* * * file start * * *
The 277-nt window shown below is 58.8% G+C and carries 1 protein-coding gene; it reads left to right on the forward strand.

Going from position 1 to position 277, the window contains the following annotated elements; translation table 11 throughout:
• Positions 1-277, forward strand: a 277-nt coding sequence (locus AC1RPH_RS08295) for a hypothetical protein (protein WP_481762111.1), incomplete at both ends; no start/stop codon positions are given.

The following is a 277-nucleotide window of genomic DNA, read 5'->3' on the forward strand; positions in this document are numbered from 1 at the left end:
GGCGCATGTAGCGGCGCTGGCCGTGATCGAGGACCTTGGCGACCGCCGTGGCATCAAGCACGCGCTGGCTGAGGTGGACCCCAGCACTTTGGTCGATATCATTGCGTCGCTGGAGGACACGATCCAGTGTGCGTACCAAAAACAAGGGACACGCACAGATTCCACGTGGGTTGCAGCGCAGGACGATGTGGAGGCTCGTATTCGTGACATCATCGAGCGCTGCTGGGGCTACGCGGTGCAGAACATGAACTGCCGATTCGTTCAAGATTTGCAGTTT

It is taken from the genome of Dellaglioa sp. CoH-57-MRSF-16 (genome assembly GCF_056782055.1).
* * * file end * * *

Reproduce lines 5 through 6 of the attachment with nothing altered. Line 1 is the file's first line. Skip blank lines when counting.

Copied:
GGCGCATGTAGCGGCGCTGGCCGTGATCGAGGACCTTGGCGACCGCCGTGGCATCAAGCACGCGCTGGCTGAGGTGGACCCCAGCACTTTGGTCGATATCATTGCGTCGCTGGAGGACACGATCCAGTGTGCGTACCAAAAACAAGGGACACGCACAGATTCCACGTGGGTTGCAGCGCAGGACGATGTGGAGGCTCGTATTCGTGACATCATCGAGCGCTGCTGGGGCTACGCGGTGCAGAACATGAACTGCCGATTCGTTCAAGATTTGCAGTTT

It is taken from the genome of Dellaglioa sp. CoH-57-MRSF-16 (genome assembly GCF_056782055.1).